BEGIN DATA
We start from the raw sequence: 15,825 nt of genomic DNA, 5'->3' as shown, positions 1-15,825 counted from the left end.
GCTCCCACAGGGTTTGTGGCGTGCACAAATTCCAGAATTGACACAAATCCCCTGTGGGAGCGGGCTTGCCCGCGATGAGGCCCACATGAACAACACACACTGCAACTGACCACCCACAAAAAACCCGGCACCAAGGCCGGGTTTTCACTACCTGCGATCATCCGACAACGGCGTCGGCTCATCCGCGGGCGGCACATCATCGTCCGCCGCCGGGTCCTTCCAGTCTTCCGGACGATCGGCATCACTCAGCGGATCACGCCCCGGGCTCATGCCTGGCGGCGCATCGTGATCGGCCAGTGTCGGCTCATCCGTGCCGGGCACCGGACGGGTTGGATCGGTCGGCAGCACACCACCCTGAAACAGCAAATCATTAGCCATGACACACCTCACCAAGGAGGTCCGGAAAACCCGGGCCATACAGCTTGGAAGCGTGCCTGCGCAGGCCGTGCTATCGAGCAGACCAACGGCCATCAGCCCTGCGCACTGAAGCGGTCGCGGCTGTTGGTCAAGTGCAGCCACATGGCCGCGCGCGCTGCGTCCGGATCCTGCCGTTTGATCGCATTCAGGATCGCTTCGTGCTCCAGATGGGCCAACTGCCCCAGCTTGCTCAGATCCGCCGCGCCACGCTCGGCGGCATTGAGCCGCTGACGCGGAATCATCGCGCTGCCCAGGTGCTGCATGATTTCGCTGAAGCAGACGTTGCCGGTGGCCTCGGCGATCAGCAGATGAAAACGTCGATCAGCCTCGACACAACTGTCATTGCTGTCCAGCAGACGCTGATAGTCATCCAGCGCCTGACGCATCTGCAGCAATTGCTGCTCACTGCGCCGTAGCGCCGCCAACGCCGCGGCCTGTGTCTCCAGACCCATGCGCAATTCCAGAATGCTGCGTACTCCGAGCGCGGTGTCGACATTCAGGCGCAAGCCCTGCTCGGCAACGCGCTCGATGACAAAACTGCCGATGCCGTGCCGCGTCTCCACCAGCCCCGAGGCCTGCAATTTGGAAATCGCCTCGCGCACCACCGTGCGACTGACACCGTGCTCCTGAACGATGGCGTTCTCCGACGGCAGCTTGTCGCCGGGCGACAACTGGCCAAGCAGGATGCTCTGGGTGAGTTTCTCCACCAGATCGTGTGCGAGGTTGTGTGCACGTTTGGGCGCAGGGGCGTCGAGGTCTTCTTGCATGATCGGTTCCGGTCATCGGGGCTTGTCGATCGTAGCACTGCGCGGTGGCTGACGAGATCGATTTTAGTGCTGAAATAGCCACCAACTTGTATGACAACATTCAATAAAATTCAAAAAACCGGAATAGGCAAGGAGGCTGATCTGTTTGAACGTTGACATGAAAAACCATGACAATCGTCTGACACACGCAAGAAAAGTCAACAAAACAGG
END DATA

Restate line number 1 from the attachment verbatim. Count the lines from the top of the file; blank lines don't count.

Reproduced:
We start from the raw sequence: 15,825 nt of genomic DNA, 5'->3' as shown, positions 1-15,825 counted from the left end.